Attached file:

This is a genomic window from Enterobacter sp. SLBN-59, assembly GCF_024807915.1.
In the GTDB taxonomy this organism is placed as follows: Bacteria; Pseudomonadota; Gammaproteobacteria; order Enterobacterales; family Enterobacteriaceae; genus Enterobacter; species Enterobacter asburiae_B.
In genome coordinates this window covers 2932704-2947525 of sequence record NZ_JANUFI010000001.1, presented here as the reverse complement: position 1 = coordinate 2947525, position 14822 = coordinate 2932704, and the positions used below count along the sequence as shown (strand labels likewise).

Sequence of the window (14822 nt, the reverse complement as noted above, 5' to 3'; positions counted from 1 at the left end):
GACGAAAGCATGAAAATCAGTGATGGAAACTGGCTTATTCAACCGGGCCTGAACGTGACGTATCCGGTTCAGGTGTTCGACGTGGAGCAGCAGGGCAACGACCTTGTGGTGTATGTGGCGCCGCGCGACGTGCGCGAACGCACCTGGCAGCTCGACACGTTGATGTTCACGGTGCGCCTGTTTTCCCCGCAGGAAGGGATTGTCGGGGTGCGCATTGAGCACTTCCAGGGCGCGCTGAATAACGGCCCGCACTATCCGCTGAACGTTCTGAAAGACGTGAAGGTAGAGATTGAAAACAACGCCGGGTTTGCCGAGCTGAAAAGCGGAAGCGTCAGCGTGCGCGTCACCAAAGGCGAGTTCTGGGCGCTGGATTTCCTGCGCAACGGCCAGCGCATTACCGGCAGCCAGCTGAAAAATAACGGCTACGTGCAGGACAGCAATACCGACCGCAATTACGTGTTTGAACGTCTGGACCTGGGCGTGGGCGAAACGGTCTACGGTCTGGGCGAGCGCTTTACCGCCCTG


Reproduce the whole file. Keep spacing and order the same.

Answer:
This is a genomic window from Enterobacter sp. SLBN-59, assembly GCF_024807915.1.
In the GTDB taxonomy this organism is placed as follows: Bacteria; Pseudomonadota; Gammaproteobacteria; order Enterobacterales; family Enterobacteriaceae; genus Enterobacter; species Enterobacter asburiae_B.
In genome coordinates this window covers 2932704-2947525 of sequence record NZ_JANUFI010000001.1, presented here as the reverse complement: position 1 = coordinate 2947525, position 14822 = coordinate 2932704, and the positions used below count along the sequence as shown (strand labels likewise).

Sequence of the window (14822 nt, the reverse complement as noted above, 5' to 3'; positions counted from 1 at the left end):
GACGAAAGCATGAAAATCAGTGATGGAAACTGGCTTATTCAACCGGGCCTGAACGTGACGTATCCGGTTCAGGTGTTCGACGTGGAGCAGCAGGGCAACGACCTTGTGGTGTATGTGGCGCCGCGCGACGTGCGCGAACGCACCTGGCAGCTCGACACGTTGATGTTCACGGTGCGCCTGTTTTCCCCGCAGGAAGGGATTGTCGGGGTGCGCATTGAGCACTTCCAGGGCGCGCTGAATAACGGCCCGCACTATCCGCTGAACGTTCTGAAAGACGTGAAGGTAGAGATTGAAAACAACGCCGGGTTTGCCGAGCTGAAAAGCGGAAGCGTCAGCGTGCGCGTCACCAAAGGCGAGTTCTGGGCGCTGGATTTCCTGCGCAACGGCCAGCGCATTACCGGCAGCCAGCTGAAAAATAACGGCTACGTGCAGGACAGCAATACCGACCGCAATTACGTGTTTGAACGTCTGGACCTGGGCGTGGGCGAAACGGTCTACGGTCTGGGCGAGCGCTTTACCGCCCTG